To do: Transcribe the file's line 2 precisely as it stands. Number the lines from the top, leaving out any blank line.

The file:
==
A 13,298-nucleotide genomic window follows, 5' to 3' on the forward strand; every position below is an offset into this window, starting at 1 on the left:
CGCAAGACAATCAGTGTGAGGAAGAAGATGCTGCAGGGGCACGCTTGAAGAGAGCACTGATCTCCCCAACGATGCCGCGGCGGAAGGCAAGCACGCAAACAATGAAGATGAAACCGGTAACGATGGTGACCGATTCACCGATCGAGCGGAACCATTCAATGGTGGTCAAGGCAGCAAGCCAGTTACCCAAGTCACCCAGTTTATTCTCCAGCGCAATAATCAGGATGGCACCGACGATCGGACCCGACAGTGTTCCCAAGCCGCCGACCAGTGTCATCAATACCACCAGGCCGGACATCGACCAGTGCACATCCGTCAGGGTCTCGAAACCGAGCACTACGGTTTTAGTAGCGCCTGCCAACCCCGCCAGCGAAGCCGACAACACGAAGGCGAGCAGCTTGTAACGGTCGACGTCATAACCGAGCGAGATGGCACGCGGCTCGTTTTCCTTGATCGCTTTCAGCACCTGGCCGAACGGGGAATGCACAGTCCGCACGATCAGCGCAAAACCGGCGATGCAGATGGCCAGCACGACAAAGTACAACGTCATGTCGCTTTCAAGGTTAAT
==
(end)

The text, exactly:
CGCAAGACAATCAGTGTGAGGAAGAAGATGCTGCAGGGGCACGCTTGAAGAGAGCACTGATCTCCCCAACGATGCCGCGGCGGAAGGCAAGCACGCAAACAATGAAGATGAAACCGGTAACGATGGTGACCGATTCACCGATCGAGCGGAACCATTCAATGGTGGTCAAGGCAGCAAGCCAGTTACCCAAGTCACCCAGTTTATTCTCCAGCGCAATAATCAGGATGGCACCGACGATCGGACCCGACAGTGTTCCCAAGCCGCCGACCAGTGTCATCAATACCACCAGGCCGGACATCGACCAGTGCACATCCGTCAGGGTCTCGAAACCGAGCACTACGGTTTTAGTAGCGCCTGCCAACCCCGCCAGCGAAGCCGACAACACGAAGGCGAGCAGCTTGTAACGGTCGACGTCATAACCGAGCGAGATGGCACGCGGCTCGTTTTCCTTGATCGCTTTCAGCACCTGGCCGAACGGGGAATGCACAGTCCGCACGATCAGCGCAAAACCGGCGATGCAGATGGCCAGCACGACAAAGTACAACGTCATGTCGCTTTCAAGGTTAAT